John Tait

John Tait, a weaver by trade and editor, printer and publisher of the Glasgow Liberator from November 1832 until his death in 1836, is buried in common grave number 2 in Compartment Zeta. He died on the 19th October 1836 aged 41 from typhus leaving five orphaned children (his wife had died only a few months previously) and was buried on 24th October. He received a public funeral which was “attended by at least 2000 persons respectably dressed in mourning” according to newspaper reports. His was the first of 257 interments in this grave between then and 6th April 1840.

The Glasgow Liberator, November 1832 to October 1836, was one of a number of short-lived radical newspapers that sprang up in the 1830s during the struggle for Parliamentary reform and improvements to the rights of working men. It developed from the Herald to the Trades’ Advocate, September 1830 – March 1831, and on Tait’s death was continued by Dr John Taylor of Ayr under the title of the New Liberator until it folded in 1838. Only a single copy is known to exist.

In the months following Tait’s death there was talk of trying to raise money to erect a monument to him and make financial provision for his family. The idea came to nothing and he still lies in a common grave.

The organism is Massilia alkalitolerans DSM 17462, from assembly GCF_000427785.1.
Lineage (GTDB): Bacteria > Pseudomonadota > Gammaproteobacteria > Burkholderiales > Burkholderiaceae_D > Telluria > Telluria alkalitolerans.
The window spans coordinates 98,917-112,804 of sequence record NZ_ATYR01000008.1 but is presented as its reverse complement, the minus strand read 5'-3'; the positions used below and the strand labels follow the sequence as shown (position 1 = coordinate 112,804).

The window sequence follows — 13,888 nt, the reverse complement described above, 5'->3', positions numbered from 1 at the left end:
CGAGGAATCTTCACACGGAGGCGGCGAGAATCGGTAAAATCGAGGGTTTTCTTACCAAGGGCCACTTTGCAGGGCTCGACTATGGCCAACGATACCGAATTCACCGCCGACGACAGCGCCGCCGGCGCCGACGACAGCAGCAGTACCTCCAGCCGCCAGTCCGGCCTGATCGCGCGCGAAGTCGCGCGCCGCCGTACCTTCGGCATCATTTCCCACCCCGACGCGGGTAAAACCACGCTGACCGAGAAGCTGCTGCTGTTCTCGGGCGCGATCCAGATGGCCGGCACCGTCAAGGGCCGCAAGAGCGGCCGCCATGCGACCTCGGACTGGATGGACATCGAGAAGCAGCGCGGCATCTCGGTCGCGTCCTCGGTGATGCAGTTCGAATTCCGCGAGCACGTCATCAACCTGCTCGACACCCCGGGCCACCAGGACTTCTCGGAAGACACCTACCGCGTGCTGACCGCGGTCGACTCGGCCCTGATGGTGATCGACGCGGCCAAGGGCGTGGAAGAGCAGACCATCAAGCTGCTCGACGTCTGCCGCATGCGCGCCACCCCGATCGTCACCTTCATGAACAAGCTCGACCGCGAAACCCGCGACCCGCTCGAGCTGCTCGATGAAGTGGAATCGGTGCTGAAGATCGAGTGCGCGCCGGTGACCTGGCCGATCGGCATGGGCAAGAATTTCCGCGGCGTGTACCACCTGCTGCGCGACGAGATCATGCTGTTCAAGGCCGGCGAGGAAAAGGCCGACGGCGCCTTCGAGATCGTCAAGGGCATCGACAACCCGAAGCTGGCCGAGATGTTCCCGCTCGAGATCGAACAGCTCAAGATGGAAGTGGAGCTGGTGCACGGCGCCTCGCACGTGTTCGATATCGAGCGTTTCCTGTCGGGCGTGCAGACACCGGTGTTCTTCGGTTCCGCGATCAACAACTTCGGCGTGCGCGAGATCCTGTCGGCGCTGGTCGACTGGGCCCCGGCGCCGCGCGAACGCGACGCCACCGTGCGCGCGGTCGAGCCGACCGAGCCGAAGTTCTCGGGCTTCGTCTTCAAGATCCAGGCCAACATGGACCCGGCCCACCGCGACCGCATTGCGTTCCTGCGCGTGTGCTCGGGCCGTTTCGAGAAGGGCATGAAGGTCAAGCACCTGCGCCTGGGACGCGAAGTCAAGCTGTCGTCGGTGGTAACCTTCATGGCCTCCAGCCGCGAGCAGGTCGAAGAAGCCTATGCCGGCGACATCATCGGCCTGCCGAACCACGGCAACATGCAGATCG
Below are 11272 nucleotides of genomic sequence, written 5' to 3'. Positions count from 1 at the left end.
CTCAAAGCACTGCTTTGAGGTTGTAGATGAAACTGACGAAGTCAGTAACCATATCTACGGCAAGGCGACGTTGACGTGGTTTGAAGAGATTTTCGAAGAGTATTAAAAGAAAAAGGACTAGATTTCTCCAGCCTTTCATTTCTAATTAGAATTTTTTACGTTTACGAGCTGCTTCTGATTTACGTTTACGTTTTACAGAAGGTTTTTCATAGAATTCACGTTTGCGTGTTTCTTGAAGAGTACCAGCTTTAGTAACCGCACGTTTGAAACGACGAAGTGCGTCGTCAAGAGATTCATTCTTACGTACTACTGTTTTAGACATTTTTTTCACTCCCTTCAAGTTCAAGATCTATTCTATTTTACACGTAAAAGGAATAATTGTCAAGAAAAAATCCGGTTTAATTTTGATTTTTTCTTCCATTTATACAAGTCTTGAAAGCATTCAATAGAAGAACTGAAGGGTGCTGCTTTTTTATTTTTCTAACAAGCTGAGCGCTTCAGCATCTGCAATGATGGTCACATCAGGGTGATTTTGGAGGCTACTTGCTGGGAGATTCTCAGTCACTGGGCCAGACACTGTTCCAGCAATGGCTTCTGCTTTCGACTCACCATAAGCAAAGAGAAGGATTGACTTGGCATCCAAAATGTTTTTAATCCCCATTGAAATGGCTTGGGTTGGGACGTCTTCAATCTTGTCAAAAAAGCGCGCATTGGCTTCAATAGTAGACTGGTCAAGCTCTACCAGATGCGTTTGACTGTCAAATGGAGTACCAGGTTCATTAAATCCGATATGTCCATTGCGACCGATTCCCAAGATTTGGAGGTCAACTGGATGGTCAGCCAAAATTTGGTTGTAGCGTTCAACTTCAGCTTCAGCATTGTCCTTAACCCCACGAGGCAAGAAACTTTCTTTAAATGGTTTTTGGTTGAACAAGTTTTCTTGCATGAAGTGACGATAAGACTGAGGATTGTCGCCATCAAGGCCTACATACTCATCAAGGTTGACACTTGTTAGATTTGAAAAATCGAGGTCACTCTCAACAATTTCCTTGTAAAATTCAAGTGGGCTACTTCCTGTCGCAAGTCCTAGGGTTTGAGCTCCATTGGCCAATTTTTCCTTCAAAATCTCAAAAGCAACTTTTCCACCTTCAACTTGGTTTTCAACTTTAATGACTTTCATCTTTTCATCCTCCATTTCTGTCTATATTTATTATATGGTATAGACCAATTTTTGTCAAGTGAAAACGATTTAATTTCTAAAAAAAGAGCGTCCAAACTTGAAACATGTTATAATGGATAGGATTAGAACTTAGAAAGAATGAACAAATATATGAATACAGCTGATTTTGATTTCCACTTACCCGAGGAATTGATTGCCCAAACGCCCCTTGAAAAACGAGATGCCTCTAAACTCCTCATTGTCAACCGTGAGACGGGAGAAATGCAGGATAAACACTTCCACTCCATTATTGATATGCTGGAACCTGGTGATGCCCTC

Tait was a friend of Alexander Rodger the poet and employed Rodger as a general assistant for a period about 1835/6.

A poem in Tait’s memory by William Brown of Bridgeton was published in The Chartist Circular of 28 November 1840. The first verse (of five) is as follows:-

To the Memory of John Tait
Late Editor of the Liberator
Written at his Grave in the Necropolis, Glasgow

Mourn o’er this mound – this consecrated grave –
This hallowed spot, Tait’s honoured dust lies here,
He who the foes of right did nobly brave,
Who, at oppression’s frown, ne’er quailed with fear:
His soul was noble and his heart sincere;
In freedom a holy cause to man he gave
His mighty powers – his seal – his judgement clear;
His all the springs of life he sapped to save
His country from that power that dooms mankind its slave.


The Chartist Circular 28 Nov 1840
The Constitutional 3 Nov 1836
Fraser’s Magazine volume 18 1838, page 80
Gentleman’s Magazine, volume 42 1836

Labour in Scotland: a short history of the Scottish Working Class Movement by W H Marwick (

Morning Advertiser 2 Nov 1836


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